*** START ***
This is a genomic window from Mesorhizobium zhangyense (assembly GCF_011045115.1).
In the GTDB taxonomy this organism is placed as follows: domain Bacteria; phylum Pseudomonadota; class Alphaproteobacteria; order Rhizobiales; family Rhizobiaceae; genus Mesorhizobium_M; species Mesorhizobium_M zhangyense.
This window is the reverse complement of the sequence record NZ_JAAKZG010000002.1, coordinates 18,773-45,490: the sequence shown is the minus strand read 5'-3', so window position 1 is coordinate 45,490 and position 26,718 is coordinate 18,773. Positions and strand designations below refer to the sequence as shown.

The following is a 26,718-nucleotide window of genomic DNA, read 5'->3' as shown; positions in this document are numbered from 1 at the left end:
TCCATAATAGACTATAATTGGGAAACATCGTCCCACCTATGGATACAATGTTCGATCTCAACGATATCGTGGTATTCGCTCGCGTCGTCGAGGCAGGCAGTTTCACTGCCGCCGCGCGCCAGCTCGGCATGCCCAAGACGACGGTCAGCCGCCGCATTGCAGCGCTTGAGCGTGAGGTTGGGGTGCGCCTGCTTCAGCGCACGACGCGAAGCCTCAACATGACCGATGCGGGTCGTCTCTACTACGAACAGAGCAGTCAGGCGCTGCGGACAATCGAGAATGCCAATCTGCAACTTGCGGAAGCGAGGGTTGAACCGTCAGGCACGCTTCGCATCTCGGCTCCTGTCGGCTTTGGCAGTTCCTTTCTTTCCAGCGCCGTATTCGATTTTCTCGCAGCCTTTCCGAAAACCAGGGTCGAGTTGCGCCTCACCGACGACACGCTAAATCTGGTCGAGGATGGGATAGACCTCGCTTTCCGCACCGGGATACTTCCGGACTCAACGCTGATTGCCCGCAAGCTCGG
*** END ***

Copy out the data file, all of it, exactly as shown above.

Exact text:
This is a genomic window from Mesorhizobium zhangyense (assembly GCF_011045115.1).
In the GTDB taxonomy this organism is placed as follows: domain Bacteria; phylum Pseudomonadota; class Alphaproteobacteria; order Rhizobiales; family Rhizobiaceae; genus Mesorhizobium_M; species Mesorhizobium_M zhangyense.
This window is the reverse complement of the sequence record NZ_JAAKZG010000002.1, coordinates 18,773-45,490: the sequence shown is the minus strand read 5'-3', so window position 1 is coordinate 45,490 and position 26,718 is coordinate 18,773. Positions and strand designations below refer to the sequence as shown.

The following is a 26,718-nucleotide window of genomic DNA, read 5'->3' as shown; positions in this document are numbered from 1 at the left end:
TCCATAATAGACTATAATTGGGAAACATCGTCCCACCTATGGATACAATGTTCGATCTCAACGATATCGTGGTATTCGCTCGCGTCGTCGAGGCAGGCAGTTTCACTGCCGCCGCGCGCCAGCTCGGCATGCCCAAGACGACGGTCAGCCGCCGCATTGCAGCGCTTGAGCGTGAGGTTGGGGTGCGCCTGCTTCAGCGCACGACGCGAAGCCTCAACATGACCGATGCGGGTCGTCTCTACTACGAACAGAGCAGTCAGGCGCTGCGGACAATCGAGAATGCCAATCTGCAACTTGCGGAAGCGAGGGTTGAACCGTCAGGCACGCTTCGCATCTCGGCTCCTGTCGGCTTTGGCAGTTCCTTTCTTTCCAGCGCCGTATTCGATTTTCTCGCAGCCTTTCCGAAAACCAGGGTCGAGTTGCGCCTCACCGACGACACGCTAAATCTGGTCGAGGATGGGATAGACCTCGCTTTCCGCACCGGGATACTTCCGGACTCAACGCTGATTGCCCGCAAGCTCGG